Payroll compliance and accuracy are the goals of every payroll practitioner. To help with the latter, here’s a list of five common payroll mistakes, followed by tips on how to avoid them.
Miscalculating taxable employment income
Many employers do not report personal and living expenses they’ve paid on behalf of employees as taxable employment income. However, unless the employee falls under a specific exemption, these amounts are considered taxable income.
Where an employee is provided free or subsidized housing, there is generally a taxable benefit to the employee equal to the fair market value (FMV) less any amount charged to the employee.
In addition, amounts such as bonuses, commissions, tips or gratuities, vacation pay, certain honorariums and flat-rate vehicle allowances (not related to the number of kilometres driven) must be included as part of the employee’s taxable employment income.
Reporting taxable benefits only at the end of the year
Use caution when assessing taxable benefits, such as employer-provided group term life insurance premiums. Schedule the applicable source deduction remittances according to the appropriate payroll schedule, and be absolutely certain you are calculating the actual value of the benefit, including any related taxes.
Otherwise, the employee may face income tax liabilities when he files his personal income tax return and the employer could face non-compliance penalties and subsequent audits from the Canada Revenue Agency (CRA) and Revenu Québec (RQ).
For more information, see CRA guide T4130, Employers’ Guide – Taxable Benefits and Allowances. For those paying employees in Quebec, also see RQ guide IN-253-V, Taxable Benefits.
Not remitting source deductions on time
Due dates vary depending on the type of remitter you are, which is determined by the CRA and RQ, based on your average monthly withholding amount from two calendar years ago.
Penalties ranging from three per cent to 15 per cent may be applied if you fail to pay or remit deductions by the prescribed deadlines.
As a best practice, payroll practitioners should create payroll schedules in preparation for the next year, and plan ahead for statutory holidays and leap years to ensure they meet their remittance deadlines and pay workers on time.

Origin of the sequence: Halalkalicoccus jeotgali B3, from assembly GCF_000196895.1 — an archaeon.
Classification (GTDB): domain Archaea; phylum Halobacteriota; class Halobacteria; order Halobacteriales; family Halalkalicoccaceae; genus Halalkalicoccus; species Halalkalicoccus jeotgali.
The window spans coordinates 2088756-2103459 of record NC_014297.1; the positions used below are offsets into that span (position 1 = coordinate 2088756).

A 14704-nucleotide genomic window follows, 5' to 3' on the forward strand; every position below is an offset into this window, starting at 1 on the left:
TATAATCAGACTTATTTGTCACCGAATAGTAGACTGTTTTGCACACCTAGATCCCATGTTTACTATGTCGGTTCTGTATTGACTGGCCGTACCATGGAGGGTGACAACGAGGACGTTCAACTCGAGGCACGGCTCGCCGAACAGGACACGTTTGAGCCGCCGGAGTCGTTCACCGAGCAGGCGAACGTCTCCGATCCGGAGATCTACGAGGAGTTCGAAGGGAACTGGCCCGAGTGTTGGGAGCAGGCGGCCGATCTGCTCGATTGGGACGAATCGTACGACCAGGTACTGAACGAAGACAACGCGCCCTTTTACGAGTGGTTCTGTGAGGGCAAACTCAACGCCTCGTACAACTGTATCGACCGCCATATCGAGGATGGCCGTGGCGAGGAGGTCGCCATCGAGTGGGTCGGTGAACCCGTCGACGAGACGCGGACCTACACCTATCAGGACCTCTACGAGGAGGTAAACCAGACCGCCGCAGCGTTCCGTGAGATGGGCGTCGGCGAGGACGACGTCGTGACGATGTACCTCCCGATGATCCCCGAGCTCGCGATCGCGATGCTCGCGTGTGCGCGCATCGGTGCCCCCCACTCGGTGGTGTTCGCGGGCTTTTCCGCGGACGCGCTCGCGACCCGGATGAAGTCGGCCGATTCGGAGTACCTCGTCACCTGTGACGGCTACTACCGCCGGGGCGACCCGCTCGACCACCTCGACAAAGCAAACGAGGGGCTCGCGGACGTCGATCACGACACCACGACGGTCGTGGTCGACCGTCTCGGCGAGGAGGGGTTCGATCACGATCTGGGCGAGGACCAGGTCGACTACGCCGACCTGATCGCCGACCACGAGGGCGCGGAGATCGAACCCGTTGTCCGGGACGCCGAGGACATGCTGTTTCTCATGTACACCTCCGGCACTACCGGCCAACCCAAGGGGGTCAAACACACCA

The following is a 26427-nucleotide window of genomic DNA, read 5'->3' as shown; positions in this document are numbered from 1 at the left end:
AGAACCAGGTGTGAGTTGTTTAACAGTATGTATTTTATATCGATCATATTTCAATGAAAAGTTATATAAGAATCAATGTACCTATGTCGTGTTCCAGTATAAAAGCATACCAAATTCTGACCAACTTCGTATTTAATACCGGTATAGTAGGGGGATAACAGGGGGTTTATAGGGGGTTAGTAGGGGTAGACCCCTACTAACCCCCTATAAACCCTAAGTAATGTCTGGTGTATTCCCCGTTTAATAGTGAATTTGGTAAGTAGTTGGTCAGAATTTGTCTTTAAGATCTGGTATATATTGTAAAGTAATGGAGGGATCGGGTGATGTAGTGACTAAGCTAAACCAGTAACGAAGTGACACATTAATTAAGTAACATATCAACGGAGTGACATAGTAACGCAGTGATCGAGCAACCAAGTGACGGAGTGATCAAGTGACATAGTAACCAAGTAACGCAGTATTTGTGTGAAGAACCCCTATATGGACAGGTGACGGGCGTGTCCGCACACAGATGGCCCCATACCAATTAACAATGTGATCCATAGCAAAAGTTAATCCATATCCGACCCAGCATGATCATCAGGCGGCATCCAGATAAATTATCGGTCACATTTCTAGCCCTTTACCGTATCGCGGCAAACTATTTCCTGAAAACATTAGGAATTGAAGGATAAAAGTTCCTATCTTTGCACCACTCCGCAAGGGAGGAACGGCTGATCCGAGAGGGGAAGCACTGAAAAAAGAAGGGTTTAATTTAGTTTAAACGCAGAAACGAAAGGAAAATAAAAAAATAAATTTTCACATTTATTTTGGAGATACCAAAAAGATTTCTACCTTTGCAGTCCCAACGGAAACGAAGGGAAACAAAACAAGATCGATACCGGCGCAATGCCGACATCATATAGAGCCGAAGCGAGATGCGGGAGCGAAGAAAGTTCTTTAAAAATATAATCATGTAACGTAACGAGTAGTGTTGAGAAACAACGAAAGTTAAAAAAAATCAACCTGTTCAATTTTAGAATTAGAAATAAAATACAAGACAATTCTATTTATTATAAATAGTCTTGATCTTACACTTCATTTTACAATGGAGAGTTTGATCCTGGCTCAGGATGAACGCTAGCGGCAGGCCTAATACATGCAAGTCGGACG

Failing to properly handle the treatment of bonus payments
Avoid errors when making bonus payments to employees by applying the following:
• Use the bonus tax method to calculate income tax deductions. The tax rate applied in pay period tables assumes an employee will be making X amount of dollars for the year, spread over Y number of pay periods; however, a bonus payment increases the employee’s overall earnings for the year. See the CRA guide T4001, Employers’ Guide – Payroll Deductions and Remittances and the RQ guide TP-1015.G-V, Guide for Employers: Source Deductions and Contributions for detailed examples on applying the bonus tax method.
• When making a bonus payment outside of the normal pay period run, do not surpass the maximum annual exemption — calculate the C/QPP contribution by multiplying the bonus amount by the current C/QPP contribution rate without applying the C/QPP pay period exemption and do not use the C/QPP tables (which have the pay period exemptions built into them).
• If an employee requests all or part of her bonus to be directed to her registered retirement
savings plan (RRSP), ask if she has enough contribution room. In addition, prior to transferring the bonus to the RRSP provider, deduct C/QPP, employment insurance (EI) and Quebec Parental Insurance Plan (QPIP) premiums on the entire bonus amount, unless the employee has already reached her maximum contributions/premiums for the year. Failure to do so could lead to
C/QPP, EI and QPIP deficiencies, particularly if the employee ends employment prior to reaching the annual maximums.
Miscalculating C/QPP contributions when there are 27 or 53 pay periods in a calendar year
Every 11 years, bi-weekly payrolls will experience a 27th pay period and every seven years, weekly payrolls will have 53 pay periods. In addition, when the first pay date of the year is scheduled for Jan. 1, the organization may elect to pay employees on Dec. 31, thereby creating an additional pay period.
Note: Labour standards in Quebec legislate that the payment be made the day before the holiday if the pay date was originally scheduled on a statutory holiday. In Manitoba and Nova Scotia, working days (not calendar days) are used in determining the timing of an employer’s wage payment requirements.
Do not exceed the annual maximum C/QPP exemption. Instead of using regular bi-weekly tables to calculate CPP contributions, use the CRA’s Payroll Deductions Supplementary Tables for 27 or 53 pay periods.
Since RQ does not publish similar tables, divide the annual exemption amount ($3,500) by the number of pay periods in the year.
Prepare a schedule prior to processing the first payroll of the year and calculate the expected number of pay dates, allowing you to apply the correct C/QPP exemption each pay as well as the correct income tax tables.
Janet Spence is the Toronto-based manager of compliance services & programs at the Canadian Payroll Association, which offers professional development seminars for members and non-members. For more information, visit www.payroll.ca.
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